Rack Screw Holes: Understanding the Differences
Importance of Rack Screw Holes
When working with server racks or other types of racks, you must be able to secure your devices in place. To do this, you will have to find the screws or fasteners that fit within the holes in your rack. There is no single set standard when it comes to rack screw holes, so it is important to understand the various options, when they should be used, and other relevant information about this topic.
Threaded holes are very popular and come in a variety of different sizes. A threaded hole allows a screw to fit in naturally and securely since they guide the screw in more easily. Most people work with threaded holes in other projects as well, which makes this an option that is quite familiar. While not as popular as other options, you can still find great hardware that uses threaded holes, including the following:
- Telco Relay 2 Post Racks – Telco relay racks are essential in most data centers and other facilities to allow for wires to come in and stay organized. Mount all DEMARK equipment securely using threaded holes.
- Secure Vertical 5U Wall Mount Rack – This wall mount uses threaded holes for both M6 and 12-24 screws, so it is convenient and will keep your hardware safe.
Round Unthreaded Holes
Round unthreaded holes were first brought to market for server racks by IBM, but they have gained some popularity since. You can find many different OEM rails and other equipment from Dell, HP, and IBM that fit round unthreaded holes. This type of rack hole, however, has fallen out of favor in recent years because of the universal square rack holes. While primarily found in older racks now, hardware for this type of hole is still available in some places.
Universal Square Rack Holes
Square rack holes are the most popular on new server racks today. They have square holes that are 3/8’’ by 3/8’’ and are typically on steel uprights that can be anywhere from .085’’ to .11’’ thick, which makes them strong enough to support virtually any equipment.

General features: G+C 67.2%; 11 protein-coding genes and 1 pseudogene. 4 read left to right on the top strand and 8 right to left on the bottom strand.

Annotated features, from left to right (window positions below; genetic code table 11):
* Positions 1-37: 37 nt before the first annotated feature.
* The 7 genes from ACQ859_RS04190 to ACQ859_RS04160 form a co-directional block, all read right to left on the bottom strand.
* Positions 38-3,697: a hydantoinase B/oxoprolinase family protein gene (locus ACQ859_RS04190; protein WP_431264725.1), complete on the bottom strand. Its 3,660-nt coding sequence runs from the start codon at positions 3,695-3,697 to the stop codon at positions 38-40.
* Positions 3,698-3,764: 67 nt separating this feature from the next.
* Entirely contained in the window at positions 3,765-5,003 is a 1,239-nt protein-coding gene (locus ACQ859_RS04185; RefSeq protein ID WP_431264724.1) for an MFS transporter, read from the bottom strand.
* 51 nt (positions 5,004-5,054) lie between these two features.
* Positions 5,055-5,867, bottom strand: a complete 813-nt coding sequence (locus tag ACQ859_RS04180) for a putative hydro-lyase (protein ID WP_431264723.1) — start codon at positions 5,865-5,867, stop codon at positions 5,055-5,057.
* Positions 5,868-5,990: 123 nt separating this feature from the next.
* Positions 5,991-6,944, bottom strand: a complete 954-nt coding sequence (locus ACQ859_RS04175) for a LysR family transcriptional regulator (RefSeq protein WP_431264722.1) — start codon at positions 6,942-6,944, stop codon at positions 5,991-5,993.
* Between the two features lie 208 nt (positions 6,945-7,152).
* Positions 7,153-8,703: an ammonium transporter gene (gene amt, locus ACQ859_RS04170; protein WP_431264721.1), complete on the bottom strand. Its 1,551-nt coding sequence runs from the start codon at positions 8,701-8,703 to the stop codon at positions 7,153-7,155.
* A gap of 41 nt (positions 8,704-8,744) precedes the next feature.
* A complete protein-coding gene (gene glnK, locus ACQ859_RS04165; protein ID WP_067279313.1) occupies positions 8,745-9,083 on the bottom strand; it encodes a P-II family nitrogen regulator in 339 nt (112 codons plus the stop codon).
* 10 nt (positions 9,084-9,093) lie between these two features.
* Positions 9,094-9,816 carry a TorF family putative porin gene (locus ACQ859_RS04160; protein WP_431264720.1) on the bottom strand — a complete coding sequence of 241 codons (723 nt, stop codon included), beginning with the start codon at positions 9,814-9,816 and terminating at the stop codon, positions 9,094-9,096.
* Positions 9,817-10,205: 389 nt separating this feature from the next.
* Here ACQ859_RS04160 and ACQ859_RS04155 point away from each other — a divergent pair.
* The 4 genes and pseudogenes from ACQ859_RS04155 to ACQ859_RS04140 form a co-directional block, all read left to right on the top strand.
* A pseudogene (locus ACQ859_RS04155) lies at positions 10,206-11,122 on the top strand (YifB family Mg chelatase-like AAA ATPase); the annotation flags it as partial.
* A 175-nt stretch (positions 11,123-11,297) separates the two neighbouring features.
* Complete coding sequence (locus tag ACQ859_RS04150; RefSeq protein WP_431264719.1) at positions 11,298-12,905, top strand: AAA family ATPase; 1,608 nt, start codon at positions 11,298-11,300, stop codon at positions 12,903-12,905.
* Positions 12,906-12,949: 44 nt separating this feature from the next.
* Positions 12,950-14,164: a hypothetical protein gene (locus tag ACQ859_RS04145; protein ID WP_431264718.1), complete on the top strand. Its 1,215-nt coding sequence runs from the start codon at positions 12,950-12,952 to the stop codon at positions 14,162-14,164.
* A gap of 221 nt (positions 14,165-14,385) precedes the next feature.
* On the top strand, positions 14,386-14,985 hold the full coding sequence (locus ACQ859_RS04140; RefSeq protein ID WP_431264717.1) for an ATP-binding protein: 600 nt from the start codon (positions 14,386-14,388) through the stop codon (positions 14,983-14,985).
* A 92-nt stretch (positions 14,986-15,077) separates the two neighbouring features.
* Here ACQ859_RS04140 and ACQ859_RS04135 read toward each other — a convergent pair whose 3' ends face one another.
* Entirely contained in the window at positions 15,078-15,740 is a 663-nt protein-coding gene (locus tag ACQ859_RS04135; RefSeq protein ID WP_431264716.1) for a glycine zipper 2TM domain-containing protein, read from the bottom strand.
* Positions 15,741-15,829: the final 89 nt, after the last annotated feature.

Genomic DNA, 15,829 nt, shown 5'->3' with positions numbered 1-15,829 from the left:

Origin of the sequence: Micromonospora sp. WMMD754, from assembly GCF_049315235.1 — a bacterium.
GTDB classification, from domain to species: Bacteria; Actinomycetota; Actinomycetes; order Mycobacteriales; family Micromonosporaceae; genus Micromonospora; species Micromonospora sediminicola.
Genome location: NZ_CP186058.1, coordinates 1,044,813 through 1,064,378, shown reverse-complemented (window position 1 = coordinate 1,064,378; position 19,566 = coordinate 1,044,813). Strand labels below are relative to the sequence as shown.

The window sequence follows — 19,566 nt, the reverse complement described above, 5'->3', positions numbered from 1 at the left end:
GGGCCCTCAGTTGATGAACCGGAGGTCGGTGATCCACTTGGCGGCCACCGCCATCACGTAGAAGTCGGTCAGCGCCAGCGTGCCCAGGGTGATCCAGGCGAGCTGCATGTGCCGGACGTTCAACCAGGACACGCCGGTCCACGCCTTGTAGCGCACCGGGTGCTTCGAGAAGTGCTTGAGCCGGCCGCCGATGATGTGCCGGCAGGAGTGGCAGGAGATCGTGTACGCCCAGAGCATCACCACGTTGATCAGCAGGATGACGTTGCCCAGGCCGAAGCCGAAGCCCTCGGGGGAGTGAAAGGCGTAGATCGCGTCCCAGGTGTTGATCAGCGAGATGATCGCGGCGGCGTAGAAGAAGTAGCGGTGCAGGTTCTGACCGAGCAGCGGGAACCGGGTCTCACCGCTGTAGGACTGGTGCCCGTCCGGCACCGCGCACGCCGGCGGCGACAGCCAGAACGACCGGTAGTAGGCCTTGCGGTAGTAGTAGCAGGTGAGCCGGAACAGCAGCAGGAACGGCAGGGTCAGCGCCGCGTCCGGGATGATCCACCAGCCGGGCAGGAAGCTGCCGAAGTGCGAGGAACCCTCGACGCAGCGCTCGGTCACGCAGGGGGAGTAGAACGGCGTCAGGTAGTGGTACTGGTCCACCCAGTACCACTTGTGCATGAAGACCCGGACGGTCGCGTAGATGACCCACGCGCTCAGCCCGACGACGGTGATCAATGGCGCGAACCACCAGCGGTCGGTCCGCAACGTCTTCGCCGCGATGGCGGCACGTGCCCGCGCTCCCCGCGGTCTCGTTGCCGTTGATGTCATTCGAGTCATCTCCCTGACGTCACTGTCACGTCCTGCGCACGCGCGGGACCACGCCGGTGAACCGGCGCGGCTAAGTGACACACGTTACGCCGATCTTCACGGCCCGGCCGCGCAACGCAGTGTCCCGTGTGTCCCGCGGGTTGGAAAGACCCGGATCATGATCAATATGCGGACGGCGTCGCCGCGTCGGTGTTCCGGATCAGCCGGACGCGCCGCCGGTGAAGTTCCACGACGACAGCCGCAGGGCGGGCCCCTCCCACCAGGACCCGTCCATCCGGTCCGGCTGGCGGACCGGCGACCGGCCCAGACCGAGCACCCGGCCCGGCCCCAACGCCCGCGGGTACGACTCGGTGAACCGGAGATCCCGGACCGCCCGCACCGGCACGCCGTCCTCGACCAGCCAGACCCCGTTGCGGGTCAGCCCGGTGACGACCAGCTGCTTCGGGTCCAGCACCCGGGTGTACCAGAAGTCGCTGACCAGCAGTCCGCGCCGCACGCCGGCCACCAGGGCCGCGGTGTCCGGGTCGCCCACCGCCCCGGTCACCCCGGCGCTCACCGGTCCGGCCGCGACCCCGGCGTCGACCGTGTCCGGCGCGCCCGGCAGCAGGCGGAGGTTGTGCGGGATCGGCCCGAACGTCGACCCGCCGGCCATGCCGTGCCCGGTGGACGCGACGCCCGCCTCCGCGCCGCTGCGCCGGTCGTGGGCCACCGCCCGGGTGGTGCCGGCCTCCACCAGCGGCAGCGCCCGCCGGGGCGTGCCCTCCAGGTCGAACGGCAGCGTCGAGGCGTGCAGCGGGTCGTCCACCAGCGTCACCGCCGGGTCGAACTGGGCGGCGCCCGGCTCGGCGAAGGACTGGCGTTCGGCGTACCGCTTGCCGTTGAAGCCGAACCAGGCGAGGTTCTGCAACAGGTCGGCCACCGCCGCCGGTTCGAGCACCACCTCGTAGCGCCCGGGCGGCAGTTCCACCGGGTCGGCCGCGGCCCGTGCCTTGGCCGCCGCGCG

This type of hole has made it much easier for manufacturers to develop ‘quick rails’. These rails cut down on the installation time, and also help to avoid errors when installing new devices. Another nice thing about square rack holes is that they can be converted to a threaded hole quickly and inexpensively by using a cage nut, which will simply snap into the square hole.
Some examples of hardware that uses universal square rack holes include:
- TechEdge 2 Post Racks – This 2-post rack has a capacity for up to 1000lbs, and makes installation quick and easy without requiring any tools.
- Rail Kits – These rails are made to fit a variety of server devices, and will fit on many other types of hardware as well. Works with universal square rack holes.
- Server Cabinet Enclosures – Most new server cabinet enclosures work well with universal square rack holes.
- Open Frame Server Racks – These types of racks use universal square rack holes, but have an open design without the complete enclosure of rack cabinets.
When buying a server rack, it is important to know what types of rack screw holes it comes with. In the bigger picture of data center planning and management, it is easy to overlook this detail. By getting this information early, however, it ensures you are prepared for the future.